It may be 2015, but oil prices are what they were during the Grand Recession: what will the new year hold for the ME's economies?

Published January 4th, 2015 - 04:05 GMT

Concern, anxiety, uncertainty and apprehensions are gripping the crude markets as the New Year begins. 

Oil markets plunged further — sinking below $53, a level last seen during the Great Recession —as sun was setting on 2014.

While Chinese economy was reportedly cooling — indicating a global slowdown — the US administration’s decision to open the door for expanded oil exports outside the US of the lightly processed form of crude known as condensate turned out to be the another proverbial nail in the coffin.

After a long period of intense political debate, the Department of Commerce in Washington announced approving requests to ship overseas processed light oil products. 

Analysts believe the move could lead to over 1 million barrels of ultra-light US crude entering the global markets.

“In practice this long-awaited move can open up the floodgates to substantial increases in exports by end 2015,” Ed Morse, global head of commodities research at Citigroup bank was reported as saying in the press.

Washington’s decision indicated a market share war was apparently on. Markets were not ready to absorb this jab. Prices had to plunge — and they did  — to new lows.

The latest decline in the crude price was also given a fillip by soft data emerging from China confirming that its industrial output shrunk in December — for the first time in seven months.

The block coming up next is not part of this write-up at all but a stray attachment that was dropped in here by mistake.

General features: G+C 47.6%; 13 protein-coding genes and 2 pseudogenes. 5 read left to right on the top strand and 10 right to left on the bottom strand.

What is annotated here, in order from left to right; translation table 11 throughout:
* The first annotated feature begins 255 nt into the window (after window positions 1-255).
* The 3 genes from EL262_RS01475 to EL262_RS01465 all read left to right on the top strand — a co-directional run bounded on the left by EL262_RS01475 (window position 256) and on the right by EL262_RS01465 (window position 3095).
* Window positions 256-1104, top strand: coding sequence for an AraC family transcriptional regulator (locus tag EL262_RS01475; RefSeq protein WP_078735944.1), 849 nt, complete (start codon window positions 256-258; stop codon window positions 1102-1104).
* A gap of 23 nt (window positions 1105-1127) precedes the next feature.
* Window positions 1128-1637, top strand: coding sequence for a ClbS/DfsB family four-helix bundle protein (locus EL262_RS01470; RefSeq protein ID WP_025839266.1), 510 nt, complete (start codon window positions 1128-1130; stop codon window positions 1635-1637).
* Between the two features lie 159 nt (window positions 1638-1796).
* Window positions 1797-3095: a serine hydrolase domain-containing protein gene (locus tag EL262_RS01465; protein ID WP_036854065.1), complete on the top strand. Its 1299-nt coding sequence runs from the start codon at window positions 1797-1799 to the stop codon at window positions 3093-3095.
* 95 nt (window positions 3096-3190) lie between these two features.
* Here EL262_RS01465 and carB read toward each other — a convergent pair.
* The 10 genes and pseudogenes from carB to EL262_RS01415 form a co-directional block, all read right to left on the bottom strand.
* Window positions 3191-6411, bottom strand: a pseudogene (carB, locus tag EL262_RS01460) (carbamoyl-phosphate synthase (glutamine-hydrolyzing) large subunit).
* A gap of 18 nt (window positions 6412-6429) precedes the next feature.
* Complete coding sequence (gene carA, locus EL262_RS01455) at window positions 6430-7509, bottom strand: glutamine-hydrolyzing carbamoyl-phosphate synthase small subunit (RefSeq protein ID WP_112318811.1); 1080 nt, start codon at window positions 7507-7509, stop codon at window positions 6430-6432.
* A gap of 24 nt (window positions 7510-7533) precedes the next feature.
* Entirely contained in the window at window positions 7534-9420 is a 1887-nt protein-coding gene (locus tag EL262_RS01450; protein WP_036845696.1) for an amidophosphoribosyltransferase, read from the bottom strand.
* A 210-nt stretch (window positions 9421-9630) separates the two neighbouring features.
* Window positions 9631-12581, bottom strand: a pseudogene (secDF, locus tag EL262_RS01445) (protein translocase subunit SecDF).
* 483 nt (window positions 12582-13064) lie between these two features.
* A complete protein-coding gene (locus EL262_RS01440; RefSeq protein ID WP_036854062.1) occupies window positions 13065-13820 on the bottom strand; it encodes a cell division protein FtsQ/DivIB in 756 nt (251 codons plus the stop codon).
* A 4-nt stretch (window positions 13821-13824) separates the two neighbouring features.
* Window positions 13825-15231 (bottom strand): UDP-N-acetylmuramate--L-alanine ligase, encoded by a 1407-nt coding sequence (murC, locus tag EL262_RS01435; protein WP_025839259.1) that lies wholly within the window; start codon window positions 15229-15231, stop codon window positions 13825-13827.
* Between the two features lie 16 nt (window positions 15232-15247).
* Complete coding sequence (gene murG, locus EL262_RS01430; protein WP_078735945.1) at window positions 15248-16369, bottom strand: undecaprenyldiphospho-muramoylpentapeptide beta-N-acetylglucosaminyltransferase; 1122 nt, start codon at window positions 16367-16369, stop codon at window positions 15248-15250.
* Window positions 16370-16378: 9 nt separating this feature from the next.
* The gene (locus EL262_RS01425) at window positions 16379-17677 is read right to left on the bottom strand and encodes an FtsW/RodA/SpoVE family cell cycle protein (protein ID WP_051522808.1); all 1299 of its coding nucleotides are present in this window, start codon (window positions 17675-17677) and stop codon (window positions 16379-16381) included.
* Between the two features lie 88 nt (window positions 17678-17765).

The final HSBC/Market Purchasing Managers’ Index (PMI) for December came in at 49.6, down from 50.0 in November. And any reading below 50 indicates a contraction.

Adding to the pressure is the fact that US crude inventories last week reportedly rose to almost 13 per cent above the five-year average level of 343.1 million barrels for this time of year, the highest for the period in data going back to 1982, Energy Information Administration data confirmed.

How low could the markets go in 2015? Analysts are now perplexed. None can project with a certainty. 

Only guesstimates could be offered. In recent weeks, Minister Ali Al-Naimi, the wheeler and shaker of the global crude industry, has been underlining in rather clear terms: “It is not in the interest of Opec producers to cut their production, whatever the price is,” he told the weekly MEES.  

“Whether it goes down to $20, $40, $50, $60, it is irrelevant.” The momentum at this juncture, however, remains firmly to the downside. 

“If this doesn’t hold, we could go back to price levels in late 2008 and early 2009 — down in the $30’s. 

There’s no reason why it couldn’t happen,” Darin Newsom, senior analyst at Telvent DTN was quoted as saying by Matt Egan of CNNMoney.

“It really is pretty mathematical. There is more oil than we need,” Tamar Essner, energy analyst at Nasdaq Advisory Services told Egan.

Consequent to all these developments, the fear premium too has gone down —considerably — if not eradicated. Energy markets are no more itchy at the slightest hint of political tension in the oil rich region.

Way back in 2011, when Libyan outage first hit headlines, markets went scary. Fear premium started creeping up and indeed rapidly. 

Not today any more. Libyan output is once again at the scary low level of around 300,000 bpd against the regular 1.5/16 million bpd.